Bolland must take M&S online to compete with Waitrose

By Elaine Watson

- Last updated on GMT

Related tags High street Waitrose Ocado

Bolland must take M&S online to compete with Waitrose
If Marks & Spencer wants to compete with Waitrose in the long-term it should embark on a radical restructure of its property portfolio, develop a full-range convenience offer at its high street stores and make a serious move into online food shopping, according to City analysts.

Setting out a ‘manifesto’ for new chief executive Marc Bolland (pictured right) ahead of tomorrow’s preliminary results, Investec Securities analysts Katharine Wynne and David Jeary argue that a move online “cannot be deferred indefinitely”.

Given that online food shoppers are typically less price conscious, M&S is well-placed to enter the market, they suggest.

While its low average basket size would make store-based picking uncompetitive, tying up with Ocado (which picks orders from a gigantic warehouse in Hatfield) would address this issue, they claim.

“We believe M&S’s low basket size is a function of location​ [most of its stores are on the high street], and range​ [it has a very limited household/grocery offer]. But the basket size would likely rise given a broader product offer and a doorstep delivery service.”

They added: “Our recommendation is that M&S should buy itself out of the Amazon commitment​ [Amazon has first refusal on operating an online food e-tailing service for M&S] and potentially look to partner with Ocado.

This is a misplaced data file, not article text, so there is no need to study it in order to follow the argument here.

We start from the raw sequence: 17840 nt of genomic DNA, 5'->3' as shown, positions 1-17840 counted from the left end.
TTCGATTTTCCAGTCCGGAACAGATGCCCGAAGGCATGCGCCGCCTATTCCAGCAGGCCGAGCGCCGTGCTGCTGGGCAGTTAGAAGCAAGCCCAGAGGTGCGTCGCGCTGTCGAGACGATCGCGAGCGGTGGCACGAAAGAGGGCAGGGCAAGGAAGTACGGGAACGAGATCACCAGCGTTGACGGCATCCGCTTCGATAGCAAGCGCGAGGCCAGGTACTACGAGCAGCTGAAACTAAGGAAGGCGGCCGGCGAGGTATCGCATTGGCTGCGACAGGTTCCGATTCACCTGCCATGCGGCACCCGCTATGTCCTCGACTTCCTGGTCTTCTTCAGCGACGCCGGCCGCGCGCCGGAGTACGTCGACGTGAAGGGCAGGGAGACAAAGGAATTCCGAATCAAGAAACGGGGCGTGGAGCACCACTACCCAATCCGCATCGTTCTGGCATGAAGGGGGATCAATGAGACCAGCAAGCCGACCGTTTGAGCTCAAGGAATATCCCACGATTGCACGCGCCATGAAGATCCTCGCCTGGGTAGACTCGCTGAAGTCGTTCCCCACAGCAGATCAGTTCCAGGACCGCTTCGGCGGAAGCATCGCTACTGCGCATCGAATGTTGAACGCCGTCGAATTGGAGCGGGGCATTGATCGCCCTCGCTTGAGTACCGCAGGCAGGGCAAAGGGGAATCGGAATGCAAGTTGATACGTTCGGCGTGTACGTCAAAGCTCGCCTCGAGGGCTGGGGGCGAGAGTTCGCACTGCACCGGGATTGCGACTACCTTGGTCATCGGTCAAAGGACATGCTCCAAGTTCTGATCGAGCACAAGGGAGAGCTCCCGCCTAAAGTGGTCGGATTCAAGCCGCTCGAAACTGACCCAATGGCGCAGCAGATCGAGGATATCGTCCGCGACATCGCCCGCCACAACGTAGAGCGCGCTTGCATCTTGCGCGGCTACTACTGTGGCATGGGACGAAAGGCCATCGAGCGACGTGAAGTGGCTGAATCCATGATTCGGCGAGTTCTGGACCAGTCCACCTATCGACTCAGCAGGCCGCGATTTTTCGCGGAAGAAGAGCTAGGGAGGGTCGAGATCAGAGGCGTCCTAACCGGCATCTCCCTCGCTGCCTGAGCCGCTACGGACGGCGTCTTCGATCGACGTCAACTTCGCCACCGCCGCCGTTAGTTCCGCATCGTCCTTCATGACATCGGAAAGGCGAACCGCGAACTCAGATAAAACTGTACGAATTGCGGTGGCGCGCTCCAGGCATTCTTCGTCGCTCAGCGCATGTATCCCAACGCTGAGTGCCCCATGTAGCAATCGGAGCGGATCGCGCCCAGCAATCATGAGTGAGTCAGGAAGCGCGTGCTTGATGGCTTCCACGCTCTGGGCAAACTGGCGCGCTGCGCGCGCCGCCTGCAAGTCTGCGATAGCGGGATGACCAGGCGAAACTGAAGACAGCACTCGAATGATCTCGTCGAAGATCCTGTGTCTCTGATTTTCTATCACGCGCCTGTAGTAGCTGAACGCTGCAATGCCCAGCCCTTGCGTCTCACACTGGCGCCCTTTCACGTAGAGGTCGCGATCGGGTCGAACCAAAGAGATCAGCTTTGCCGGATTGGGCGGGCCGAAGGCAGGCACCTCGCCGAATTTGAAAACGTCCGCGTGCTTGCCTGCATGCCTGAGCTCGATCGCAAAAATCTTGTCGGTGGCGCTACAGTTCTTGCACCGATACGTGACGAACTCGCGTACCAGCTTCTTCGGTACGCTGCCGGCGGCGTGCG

“The Ocado model sits comfortably with that of M&S, with its depot distribution system and service levels set at a premium to the mainstream supermarket online services.”

Waitrose vs M&S

Meanwhile, if M&S does not develop a food format to take on Waitrose, its food business “will be at risk of terminal decline”,​ they claim. “M&S needs to go further, to become a full-range convenience store.”

Although one in four UK households shops at M&S for food, 80% of these customers are only ‘occasional’ shoppers, they point out. “That represents a pool of untapped demand that a full-range offer could reach more effectively.”

Radical restructuring

Finally, they propose a radical move to turn some large high street M&S stores into “full-range supermarkets in the Waitrose model”.​ While returns at many of these stores are “below average”, ​a large percentage are pledged to the firm’s property partnership scheme to support the pension fund deficit, they point out.

“A wholesale rationalisation of these stores is [therefore] extremely unlikely, so we believe that management has to consider a radical change for these locations, and the most logical one is to turn the prime trading footage into full-range supermarkets, compensating for lack of car parking with a home delivery service.”

The upper and lower floors could retain a “capsule convenience-led clothing offer”,​ while other space could be devoted to M&S Direct collection points, banking and “Post Office type facilities”​, they suggest.

“These would lend themselves to the ranks of elderly customers, a growing category, who find themselves increasingly marginalised in much of the rest of the high street, and who seem to remain loyal to M&S.”

A spokesman for Ocado declined to comment on whether bosses had held talks with M&S (“we don't respond to speculation”)​ but confirmed that Ocado had “an exclusive arrangement with Waitrose until 2013”.

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